‘Paris Can Wait’ shows us what the travelers do but not who they are

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Pit stops are frequent as Anne (Diane Lane) hitches a ride with her husband’s producing partner (Arnaud Viard) in “Paris Can Wait.” | SONY PICTURES CLASSICS

What a waste of a half-dozen good meals.

With “Paris Can Wait,” the talented Eleanor Coppola (director of the brilliant documentary “Hearts of Darkness,” and yes, the wife of Francis Ford Coppola) makes her feature directorial debut at the age of 80.

The presentation is gorgeous. The actual meal is nothing but empty calories.

“Paris Can Wait” is Wealthy Empty Nester Porn — a light and frilly road-trip fantasy about a married, middle-aged woman who hops into a car with her husband’s business partner and embarks on a journey through the French countryside marked by detours to restaurants and museums, markets and gardens and meadows by the stream.

The only missing ingredients are truly likable lead characters and something approaching an involving storyline.

C’est dommage to see the wonderful and captivating Diane Lane stuck playing a not terribly sympathetic character we like a little bit less at the end of the movie than we did at the outset.

Lane plays Anne, who has been married for 20+ years to Michael (Alec Baldwin), a movie producer of considerable success, given the clout he appears to carry at the Cannes Film Festival. Like every other Work-Obsessed Husband in hundreds of other films, Michael is always on the phone, forever preoccupied with making deals, barely noticing his wife is in the room even as he calls her “baby” and feigns interest in her ear infection and her photography habit.

The plan is for Michael and Anne to fly together to Budapest, so Michael can clamp down on an over-budget film production — and then they’ll go to Paris for a long overdue vacation, just the two of them. But the aforementioned ear problems prevent Anne from getting on the private jet, so Michael zips off to Budapest after one of his producing partners, Jacques (Arnaud Viard), volunteers to personally drive Anne from the Cote d’Azur to Paris.

Cue about an hour’s worth of beautiful scenery; close-ups of cheese, escargot, lamb, chocolate and wines of all varieties — and a non-stop running commentary from Jacques, who is all too eager to share his knowledge of everything French. He’s one of those guys who is charming as all get-out over cocktails, and insufferable by the time you get to dessert.

At least that’s how Jacques came across to me. He’s a little bit of a creeper, trying to find excuses to touch Anne. He keeps borrowing her credit card because he has a cash flow problem. He’s a chain smoker who insists on stopping every hour, so he can stretch his legs and have a smoke and renew old acquaintances. And whether Jacques is talking about flowers or wine or food or the scenery or the art or his countrymen’s approach to marriage, he makes sure to let Anne know the French have the crude Americans beat every step of the way.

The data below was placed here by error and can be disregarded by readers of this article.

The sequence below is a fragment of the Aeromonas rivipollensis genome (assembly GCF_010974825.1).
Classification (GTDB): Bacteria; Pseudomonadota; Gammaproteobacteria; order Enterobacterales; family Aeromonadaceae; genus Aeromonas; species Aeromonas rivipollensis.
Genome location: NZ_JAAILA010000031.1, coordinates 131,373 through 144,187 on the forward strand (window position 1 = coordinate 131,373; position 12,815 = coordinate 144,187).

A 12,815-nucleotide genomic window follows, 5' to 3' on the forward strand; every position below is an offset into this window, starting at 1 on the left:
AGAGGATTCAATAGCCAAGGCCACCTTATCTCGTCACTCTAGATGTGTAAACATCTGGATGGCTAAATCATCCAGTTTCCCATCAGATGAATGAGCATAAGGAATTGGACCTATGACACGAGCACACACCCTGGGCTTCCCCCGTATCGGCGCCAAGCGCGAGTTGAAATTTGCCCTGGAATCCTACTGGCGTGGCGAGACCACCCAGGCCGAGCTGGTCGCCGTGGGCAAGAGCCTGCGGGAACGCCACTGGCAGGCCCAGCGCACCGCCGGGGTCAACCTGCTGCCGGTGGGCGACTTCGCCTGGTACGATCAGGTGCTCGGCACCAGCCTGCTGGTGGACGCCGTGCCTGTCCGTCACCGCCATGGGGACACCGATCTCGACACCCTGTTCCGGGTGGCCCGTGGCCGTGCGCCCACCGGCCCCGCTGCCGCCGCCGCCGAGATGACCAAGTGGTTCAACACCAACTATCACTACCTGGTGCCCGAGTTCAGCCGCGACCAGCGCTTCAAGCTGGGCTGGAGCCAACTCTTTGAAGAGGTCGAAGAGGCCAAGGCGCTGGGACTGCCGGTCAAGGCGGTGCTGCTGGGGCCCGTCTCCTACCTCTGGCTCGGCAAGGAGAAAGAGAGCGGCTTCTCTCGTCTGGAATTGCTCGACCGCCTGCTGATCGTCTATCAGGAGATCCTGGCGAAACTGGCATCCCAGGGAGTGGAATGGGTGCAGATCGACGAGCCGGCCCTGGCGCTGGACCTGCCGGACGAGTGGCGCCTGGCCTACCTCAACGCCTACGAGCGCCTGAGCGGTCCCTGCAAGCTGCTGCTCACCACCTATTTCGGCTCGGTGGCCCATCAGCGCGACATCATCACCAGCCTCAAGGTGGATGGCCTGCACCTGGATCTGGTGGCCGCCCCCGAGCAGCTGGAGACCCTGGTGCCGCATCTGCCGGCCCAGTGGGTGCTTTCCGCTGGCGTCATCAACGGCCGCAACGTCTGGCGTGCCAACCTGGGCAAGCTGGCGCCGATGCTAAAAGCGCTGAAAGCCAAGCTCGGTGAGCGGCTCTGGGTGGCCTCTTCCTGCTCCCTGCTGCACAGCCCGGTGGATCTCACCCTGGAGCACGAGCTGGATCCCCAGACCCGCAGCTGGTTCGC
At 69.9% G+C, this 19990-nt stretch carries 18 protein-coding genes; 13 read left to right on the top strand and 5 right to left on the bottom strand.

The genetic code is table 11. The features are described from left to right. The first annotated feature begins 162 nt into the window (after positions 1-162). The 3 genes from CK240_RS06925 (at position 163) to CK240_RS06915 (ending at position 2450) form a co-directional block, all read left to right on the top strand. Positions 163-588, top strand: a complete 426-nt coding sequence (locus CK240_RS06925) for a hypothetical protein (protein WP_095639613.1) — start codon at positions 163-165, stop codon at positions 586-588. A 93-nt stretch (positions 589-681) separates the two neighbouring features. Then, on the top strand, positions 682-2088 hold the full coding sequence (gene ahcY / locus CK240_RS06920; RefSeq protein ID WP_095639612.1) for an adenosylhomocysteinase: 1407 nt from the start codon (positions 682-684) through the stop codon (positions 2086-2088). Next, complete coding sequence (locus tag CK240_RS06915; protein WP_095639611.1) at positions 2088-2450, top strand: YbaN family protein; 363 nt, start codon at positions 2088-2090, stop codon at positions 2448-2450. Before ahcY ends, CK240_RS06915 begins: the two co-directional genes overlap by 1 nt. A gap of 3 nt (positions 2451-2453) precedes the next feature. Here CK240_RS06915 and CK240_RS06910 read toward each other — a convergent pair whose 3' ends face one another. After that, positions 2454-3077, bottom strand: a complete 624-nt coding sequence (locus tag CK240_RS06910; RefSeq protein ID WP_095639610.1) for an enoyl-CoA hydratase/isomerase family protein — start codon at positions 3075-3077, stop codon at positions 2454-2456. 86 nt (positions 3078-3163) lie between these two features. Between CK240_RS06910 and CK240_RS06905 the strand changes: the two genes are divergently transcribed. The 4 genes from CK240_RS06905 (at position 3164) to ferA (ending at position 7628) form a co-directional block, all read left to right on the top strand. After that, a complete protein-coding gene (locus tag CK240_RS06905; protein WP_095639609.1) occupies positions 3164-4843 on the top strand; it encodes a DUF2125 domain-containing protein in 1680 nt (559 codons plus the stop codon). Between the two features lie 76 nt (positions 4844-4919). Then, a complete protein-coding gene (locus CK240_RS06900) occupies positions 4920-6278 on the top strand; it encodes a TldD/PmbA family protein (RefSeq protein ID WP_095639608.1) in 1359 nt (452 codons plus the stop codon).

On top of all that, he nicknames her “Brulee,” as in Crème Brulee. Ugh.

Come on, Anne. If you’re thinking about a tryst with this guy, you HAVE to see he’s working you with a variation on the same routine he’s probably been using on other women for the last quarter-century.

As for Anne: OK, so her hubby is a workaholic. It’s possible — we don’t know for sure — he might have strayed at some point in their marriage. But Baldwin’s Michael is onscreen for such a brief time before turning into a voice on the other end of the phone, it’s hard to ascertain if he’s really a jerk or if Anne is just feeling restless because she has recently closed down her designer dress boutique, and their only daughter is off to college.

(Why is Anne even along for the business part of the trip? Why didn’t she just meet Michael in Paris? How many high-powered producers in the midst of multiple film productions overseas bring their spouses to Cannes and Budapest?)

Late in the film, after far too many close-ups of $752 dinners (we actually see the receipt for one dinner and that’s what it cost), and far too little exploration of who Anne and Jacques really are, the screenplay wedges in two tearjerker scenes, one for each character, in which they reveal a deep tragedy from their past. (One scene actually takes place in a church, just in case we’re missing the intent.)

In both cases, the actors do a beautiful job of telling stories that feel tacked on, as if the filmmakers suddenly realized they’ve been telling the First World Problem story of two self-involved characters on holiday from the real world.


Sony Pictures Classics presents a film written and directed by Eleanor Coppola. Rated PG (for thematic elements, smoking and some language). Running time: 92 minutes. Opens Friday at local theaters.

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